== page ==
Learning Activity 1.1 Creating pathways to success

Minds On

The great futurist R. Buckminster Fuller (what a name!) famously said, “The best way to predict the future is to design it.” This really is the central idea of this course; after all, we are here “Designing our Future.” But the process of design is not always linear; it does not run in a straight line. Like so many things, design is often an on-going, cyclical process that sees us returning to questions we thought we had already answered, concerns we had already addressed.

With that in mind, “Designing Your Future” has (itself) been designed based on the Four-Step Inquiry Process employed by Creating Pathways to Success: An Education and Career/Life Planning Program for Ontario Schools.

A group of employed people of all shapes and sizes and from all walks of life

Action

Education and Career/Life Planning Framework: A Four-Step Inquiry Process

The education and career/life planning program for Ontario schools framework is a four-step inquiry process built on four questions. These questions are linked to the four areas of learning in education and career/life planning: Knowing Yourself; Exploring Opportunities; Making Decisions and Setting Goals; and Achieving Goals and Making Transitions. The four questions in the framework: Who am I? What are my opportunities? Who do I want to become? and What is my plan for achieving my goals? – are relevant at any age or stage of development; only context and emphasis change as a student progresses through school and life.

The education and career/life planning process is ongoing and cyclical, with students regularly returning to the four questions, equipped with a greater knowledge of themselves and their opportunities and a growing understanding of how they can successfully shape their future.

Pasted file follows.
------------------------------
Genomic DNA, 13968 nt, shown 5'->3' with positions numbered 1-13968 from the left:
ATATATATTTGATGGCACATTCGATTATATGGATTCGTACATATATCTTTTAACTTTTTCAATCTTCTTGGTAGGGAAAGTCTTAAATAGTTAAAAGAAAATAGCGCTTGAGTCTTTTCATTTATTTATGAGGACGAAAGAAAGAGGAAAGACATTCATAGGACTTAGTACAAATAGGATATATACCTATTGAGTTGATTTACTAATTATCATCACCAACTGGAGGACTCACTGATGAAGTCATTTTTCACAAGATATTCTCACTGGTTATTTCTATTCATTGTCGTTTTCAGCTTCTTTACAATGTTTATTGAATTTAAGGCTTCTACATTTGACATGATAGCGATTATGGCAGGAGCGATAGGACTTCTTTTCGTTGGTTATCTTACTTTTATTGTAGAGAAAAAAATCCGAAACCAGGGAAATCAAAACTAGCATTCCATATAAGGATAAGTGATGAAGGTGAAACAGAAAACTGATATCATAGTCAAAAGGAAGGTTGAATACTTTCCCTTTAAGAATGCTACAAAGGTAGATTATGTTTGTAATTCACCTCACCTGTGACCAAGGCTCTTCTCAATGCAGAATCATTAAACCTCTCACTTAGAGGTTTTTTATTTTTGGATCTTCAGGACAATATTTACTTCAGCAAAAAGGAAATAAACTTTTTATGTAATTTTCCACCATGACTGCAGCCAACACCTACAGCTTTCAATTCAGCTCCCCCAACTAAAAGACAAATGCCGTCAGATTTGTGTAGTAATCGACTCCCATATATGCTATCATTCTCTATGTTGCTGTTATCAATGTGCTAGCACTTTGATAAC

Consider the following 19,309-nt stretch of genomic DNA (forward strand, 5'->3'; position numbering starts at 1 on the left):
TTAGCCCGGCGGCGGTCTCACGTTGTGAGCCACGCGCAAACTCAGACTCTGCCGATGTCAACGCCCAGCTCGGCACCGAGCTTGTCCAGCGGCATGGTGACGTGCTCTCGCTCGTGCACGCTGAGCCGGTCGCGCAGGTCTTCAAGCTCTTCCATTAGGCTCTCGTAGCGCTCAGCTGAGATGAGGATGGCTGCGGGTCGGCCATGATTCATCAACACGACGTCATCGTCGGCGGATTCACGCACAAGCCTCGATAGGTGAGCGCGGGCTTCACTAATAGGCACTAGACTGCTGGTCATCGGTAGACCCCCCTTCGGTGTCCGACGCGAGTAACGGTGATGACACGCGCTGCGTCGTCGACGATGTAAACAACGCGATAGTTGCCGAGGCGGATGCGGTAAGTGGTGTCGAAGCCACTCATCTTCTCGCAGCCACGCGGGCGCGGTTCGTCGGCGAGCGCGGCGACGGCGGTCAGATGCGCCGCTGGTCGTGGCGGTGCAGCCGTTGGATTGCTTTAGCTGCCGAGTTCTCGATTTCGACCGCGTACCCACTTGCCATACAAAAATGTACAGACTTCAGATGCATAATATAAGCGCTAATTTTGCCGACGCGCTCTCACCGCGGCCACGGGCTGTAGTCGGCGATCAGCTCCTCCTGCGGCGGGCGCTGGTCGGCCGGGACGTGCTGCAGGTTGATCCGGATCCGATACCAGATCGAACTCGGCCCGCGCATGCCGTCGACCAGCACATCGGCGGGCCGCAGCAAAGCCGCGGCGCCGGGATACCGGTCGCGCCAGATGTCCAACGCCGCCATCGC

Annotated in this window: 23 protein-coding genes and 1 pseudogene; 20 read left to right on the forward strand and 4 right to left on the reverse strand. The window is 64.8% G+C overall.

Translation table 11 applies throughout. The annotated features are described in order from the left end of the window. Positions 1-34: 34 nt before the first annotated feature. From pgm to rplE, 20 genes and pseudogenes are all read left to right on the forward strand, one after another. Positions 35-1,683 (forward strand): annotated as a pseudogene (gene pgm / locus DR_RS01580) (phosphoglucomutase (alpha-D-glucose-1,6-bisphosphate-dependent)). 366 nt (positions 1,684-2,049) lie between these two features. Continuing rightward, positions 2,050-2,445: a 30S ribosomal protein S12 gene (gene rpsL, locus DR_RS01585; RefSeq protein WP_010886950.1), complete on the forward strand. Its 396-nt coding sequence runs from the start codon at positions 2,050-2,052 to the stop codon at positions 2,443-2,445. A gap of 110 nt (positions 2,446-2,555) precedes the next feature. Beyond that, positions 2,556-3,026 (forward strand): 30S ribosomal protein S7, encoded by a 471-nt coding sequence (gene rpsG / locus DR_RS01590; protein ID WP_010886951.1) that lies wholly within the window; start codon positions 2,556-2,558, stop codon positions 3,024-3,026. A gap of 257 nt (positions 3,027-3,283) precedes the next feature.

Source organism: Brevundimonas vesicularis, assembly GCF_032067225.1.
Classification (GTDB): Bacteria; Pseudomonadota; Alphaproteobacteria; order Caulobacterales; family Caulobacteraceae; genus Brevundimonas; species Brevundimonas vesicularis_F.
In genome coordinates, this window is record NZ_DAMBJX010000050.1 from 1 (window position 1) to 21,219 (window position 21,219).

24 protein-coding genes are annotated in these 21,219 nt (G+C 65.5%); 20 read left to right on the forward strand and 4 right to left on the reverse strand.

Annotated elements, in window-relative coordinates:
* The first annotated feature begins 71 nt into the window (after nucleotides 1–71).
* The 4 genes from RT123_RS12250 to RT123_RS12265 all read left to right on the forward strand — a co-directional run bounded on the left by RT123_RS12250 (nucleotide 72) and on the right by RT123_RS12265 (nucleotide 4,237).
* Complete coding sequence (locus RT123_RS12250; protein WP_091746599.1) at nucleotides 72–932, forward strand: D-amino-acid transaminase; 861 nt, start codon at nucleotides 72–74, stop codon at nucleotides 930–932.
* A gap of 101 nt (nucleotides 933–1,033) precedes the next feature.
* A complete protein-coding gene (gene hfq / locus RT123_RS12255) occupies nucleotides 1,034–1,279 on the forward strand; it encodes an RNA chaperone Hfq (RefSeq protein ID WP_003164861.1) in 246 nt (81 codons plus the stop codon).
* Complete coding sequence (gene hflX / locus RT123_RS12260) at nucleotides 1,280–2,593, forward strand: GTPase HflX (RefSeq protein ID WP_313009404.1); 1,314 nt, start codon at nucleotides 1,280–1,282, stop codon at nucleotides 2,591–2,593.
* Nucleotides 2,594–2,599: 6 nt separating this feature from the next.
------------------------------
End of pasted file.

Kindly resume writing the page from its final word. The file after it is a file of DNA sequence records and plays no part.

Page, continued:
The education and career/life planning program framework encompasses: Knowing Yourself; Exploring Opportunities; Making Decisions and Setting Goals; and Achieving Goals and Making Transitions. The four questions in the framework – Who am I? What are my opportunities? Who do I want to become? and What is my plan for achieving my goals?

The program framework provides a starting point and a process for ongoing program development and student learning. A central goal of the program is for students to learn how to use the model and make a habit of applying it, so that they can become confident, independent, and effective education and career/life planners throughout their lives.

GWL3O is structured around Ontario’s Education and Career/Life Planning Framework:

  • Unit 1 looks inward at Personal knowledge and management skills
  • Unit 2 looks outward at other people as you shift to Interpersonal knowledge and skills
  • Unit 3 looks toward the future as you begin an Exploration of opportunities
  • Unit 4 looks forward as you engage in Preparation for transitions and change

The front cover of the PDF “Creating Pathways to Success: An Education and Career/Life Planning Program for Ontario Schools”

The flow and the structure of the learning activities (LA) in GWL3O will follow the same pattern. Look at Unit 2, for example:

Unit 2: Interpersonal knowledge and skills

  • LA1: People Smart (Who am I? Inward)
  • LA2: Community (What are my opportunities? Outward)
  • LA3: Group dynamics and workplace behaviour (Who do I want to be? Toward)
  • LA4: The communication workshop (What is my plan? Forward)

So, remember that flow: Inward, Outward, Toward, Forward.

Consolidation

There is a flow to the work you will be doing as well. For the first learning activity in each unit, you will submit something for your teacher to assess and they will offer feedback.

In the second learning activity in each unit, you will be the one assessing your work! There is nothing to "turn in"; you do the work, take a break and then revisit your work with a critical eye. Remember, it is incredibly important for you to take part in this step. You will be surprised at how invaluable your own reflection can be!

The next learning activities ask you to find a friend or relative willing to take a look at your work. You will complete the activity and have them use the rubric or checklist provided to offer you feedback. Again, you will have the chance to reflect on their comments, your work, and any next steps you could take as your continue to learn.

The final learning activity in each unit is a major project that uses the skills and knowledge explored in the unit. This summative task is then submitted and marked by your teacher.

Workers who got jobs after their high school graduation

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